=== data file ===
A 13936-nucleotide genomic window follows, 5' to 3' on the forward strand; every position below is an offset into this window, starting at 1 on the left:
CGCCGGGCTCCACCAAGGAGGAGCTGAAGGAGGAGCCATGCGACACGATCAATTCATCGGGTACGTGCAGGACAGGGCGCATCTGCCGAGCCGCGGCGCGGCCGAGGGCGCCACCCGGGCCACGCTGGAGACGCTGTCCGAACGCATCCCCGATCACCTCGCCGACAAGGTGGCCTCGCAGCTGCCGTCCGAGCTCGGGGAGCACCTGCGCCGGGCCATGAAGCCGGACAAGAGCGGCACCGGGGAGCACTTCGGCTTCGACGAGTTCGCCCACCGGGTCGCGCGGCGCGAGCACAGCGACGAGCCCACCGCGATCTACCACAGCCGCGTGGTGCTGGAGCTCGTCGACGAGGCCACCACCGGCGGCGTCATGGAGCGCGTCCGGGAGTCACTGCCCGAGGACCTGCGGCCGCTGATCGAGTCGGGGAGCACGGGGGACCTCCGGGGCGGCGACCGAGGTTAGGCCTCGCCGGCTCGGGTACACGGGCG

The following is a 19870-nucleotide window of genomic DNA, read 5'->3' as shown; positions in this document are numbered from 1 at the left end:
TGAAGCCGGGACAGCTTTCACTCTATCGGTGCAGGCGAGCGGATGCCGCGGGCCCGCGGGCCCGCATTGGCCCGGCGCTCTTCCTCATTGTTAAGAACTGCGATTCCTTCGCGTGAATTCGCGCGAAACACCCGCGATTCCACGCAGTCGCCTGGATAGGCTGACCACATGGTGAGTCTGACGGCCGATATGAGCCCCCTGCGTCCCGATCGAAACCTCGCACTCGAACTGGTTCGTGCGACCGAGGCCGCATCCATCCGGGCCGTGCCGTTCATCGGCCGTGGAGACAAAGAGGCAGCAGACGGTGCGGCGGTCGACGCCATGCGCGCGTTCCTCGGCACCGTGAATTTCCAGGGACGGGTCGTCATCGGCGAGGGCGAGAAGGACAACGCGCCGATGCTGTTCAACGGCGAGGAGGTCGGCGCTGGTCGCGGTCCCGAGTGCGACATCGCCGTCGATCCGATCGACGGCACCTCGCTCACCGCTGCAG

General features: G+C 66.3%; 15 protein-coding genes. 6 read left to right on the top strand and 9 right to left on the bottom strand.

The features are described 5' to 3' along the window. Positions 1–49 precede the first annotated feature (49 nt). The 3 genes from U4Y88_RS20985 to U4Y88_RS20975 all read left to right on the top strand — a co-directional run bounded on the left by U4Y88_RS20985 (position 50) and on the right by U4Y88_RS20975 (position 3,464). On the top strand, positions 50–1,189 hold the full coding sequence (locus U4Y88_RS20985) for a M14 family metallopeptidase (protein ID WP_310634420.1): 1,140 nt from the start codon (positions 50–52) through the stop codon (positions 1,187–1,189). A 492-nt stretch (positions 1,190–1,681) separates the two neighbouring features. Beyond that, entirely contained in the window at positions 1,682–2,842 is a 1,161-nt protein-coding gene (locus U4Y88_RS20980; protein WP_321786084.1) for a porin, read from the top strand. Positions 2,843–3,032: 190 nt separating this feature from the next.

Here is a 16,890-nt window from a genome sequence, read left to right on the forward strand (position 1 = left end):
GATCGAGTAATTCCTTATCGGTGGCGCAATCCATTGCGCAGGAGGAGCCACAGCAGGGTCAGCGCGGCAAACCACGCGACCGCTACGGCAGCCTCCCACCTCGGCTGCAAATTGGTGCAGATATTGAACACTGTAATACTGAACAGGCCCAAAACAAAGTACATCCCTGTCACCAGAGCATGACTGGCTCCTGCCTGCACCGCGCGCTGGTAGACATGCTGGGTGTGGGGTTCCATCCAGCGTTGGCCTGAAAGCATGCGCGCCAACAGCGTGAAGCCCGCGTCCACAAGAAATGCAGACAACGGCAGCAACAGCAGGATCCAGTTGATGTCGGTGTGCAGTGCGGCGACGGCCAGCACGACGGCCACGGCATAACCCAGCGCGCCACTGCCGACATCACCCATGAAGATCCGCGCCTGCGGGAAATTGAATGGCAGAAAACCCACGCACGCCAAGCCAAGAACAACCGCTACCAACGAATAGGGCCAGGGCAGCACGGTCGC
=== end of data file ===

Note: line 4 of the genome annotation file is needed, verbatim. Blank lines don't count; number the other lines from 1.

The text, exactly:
TGAAGCCGGGACAGCTTTCACTCTATCGGTGCAGGCGAGCGGATGCCGCGGGCCCGCGGGCCCGCATTGGCCCGGCGCTCTTCCTCATTGTTAAGAACTGCGATTCCTTCGCGTGAATTCGCGCGAAACACCCGCGATTCCACGCAGTCGCCTGGATAGGCTGACCACATGGTGAGTCTGACGGCCGATATGAGCCCCCTGCGTCCCGATCGAAACCTCGCACTCGAACTGGTTCGTGCGACCGAGGCCGCATCCATCCGGGCCGTGCCGTTCATCGGCCGTGGAGACAAAGAGGCAGCAGACGGTGCGGCGGTCGACGCCATGCGCGCGTTCCTCGGCACCGTGAATTTCCAGGGACGGGTCGTCATCGGCGAGGGCGAGAAGGACAACGCGCCGATGCTGTTCAACGGCGAGGAGGTCGGCGCTGGTCGCGGTCCCGAGTGCGACATCGCCGTCGATCCGATCGACGGCACCTCGCTCACCGCTGCAG